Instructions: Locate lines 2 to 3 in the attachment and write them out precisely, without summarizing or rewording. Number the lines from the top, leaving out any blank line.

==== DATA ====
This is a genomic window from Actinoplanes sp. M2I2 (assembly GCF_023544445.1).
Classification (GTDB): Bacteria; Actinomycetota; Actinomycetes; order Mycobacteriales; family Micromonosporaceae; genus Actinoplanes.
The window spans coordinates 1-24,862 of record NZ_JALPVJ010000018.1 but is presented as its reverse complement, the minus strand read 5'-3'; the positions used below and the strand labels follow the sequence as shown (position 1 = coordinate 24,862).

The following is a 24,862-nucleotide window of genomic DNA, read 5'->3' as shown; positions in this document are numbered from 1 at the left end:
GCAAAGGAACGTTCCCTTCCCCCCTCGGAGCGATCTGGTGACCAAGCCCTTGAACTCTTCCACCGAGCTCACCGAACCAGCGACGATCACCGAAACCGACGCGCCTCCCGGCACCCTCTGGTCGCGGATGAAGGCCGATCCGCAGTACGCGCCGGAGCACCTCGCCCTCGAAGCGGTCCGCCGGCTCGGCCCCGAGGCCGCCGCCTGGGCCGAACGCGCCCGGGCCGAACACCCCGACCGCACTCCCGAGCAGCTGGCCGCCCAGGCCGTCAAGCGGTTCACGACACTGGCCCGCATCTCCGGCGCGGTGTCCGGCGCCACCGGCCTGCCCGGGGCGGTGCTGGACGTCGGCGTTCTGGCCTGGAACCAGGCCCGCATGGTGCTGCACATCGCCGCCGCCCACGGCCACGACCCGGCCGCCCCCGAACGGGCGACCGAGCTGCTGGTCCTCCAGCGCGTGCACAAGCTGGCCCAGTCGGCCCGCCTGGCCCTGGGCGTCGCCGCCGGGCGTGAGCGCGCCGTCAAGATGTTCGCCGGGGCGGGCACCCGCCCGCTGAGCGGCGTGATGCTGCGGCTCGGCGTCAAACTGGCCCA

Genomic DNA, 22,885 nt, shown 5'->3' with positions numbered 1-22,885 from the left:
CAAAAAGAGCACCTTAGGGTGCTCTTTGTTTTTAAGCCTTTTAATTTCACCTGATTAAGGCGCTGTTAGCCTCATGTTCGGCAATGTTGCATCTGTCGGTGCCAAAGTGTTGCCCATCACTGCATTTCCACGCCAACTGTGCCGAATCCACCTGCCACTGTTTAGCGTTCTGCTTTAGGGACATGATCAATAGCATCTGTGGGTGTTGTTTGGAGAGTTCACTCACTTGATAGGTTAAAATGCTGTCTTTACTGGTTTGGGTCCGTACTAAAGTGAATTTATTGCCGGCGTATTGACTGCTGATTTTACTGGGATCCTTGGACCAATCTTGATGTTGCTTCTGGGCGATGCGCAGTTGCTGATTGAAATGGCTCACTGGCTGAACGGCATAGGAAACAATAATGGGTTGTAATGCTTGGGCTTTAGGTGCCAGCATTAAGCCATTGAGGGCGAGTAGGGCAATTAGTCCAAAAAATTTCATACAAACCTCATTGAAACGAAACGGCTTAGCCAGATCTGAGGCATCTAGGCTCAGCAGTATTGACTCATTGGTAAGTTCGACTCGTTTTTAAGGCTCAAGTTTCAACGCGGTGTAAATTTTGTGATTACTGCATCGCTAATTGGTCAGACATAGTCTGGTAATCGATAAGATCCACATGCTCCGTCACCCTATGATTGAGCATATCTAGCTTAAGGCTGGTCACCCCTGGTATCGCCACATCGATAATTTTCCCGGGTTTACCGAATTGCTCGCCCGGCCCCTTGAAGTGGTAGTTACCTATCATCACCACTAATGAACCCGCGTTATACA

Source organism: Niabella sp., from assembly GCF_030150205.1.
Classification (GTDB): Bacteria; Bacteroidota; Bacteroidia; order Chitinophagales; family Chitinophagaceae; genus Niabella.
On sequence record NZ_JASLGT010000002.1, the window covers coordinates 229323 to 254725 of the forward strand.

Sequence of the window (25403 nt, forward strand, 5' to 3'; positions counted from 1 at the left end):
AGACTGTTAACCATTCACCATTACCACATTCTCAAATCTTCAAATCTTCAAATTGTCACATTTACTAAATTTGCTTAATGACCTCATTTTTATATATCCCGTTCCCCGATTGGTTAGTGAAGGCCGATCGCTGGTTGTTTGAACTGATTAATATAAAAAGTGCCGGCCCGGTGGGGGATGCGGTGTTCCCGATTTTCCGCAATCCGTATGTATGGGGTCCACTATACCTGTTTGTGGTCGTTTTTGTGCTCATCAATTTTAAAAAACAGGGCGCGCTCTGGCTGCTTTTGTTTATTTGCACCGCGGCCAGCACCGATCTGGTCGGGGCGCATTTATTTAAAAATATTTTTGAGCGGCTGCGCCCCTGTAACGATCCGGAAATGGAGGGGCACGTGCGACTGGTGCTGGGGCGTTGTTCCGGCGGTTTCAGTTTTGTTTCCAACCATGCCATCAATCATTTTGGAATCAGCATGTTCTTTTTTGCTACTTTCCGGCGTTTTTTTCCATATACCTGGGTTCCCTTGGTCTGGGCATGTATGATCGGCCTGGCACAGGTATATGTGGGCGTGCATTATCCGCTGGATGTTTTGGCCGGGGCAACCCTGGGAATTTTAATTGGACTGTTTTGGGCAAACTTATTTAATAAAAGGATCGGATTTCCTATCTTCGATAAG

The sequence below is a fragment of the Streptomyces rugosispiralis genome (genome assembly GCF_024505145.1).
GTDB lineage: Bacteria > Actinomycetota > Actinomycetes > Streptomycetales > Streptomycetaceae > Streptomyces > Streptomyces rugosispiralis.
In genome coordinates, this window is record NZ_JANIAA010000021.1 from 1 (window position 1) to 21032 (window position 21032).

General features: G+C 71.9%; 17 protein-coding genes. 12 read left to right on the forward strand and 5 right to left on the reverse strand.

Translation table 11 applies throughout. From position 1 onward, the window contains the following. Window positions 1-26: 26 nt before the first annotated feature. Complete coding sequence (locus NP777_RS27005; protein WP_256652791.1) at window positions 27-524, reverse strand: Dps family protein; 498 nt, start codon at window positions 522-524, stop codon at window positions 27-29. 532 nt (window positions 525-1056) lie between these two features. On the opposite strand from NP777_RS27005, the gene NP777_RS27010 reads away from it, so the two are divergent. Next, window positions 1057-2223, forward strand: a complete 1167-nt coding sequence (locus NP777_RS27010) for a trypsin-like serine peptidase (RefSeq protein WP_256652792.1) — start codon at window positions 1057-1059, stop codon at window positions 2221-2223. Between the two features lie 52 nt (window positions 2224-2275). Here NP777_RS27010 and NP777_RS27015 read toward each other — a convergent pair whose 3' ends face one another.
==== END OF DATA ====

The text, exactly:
Classification (GTDB): Bacteria; Actinomycetota; Actinomycetes; order Mycobacteriales; family Micromonosporaceae; genus Actinoplanes.
The window spans coordinates 1-24,862 of record NZ_JALPVJ010000018.1 but is presented as its reverse complement, the minus strand read 5'-3'; the positions used below and the strand labels follow the sequence as shown (position 1 = coordinate 24,862).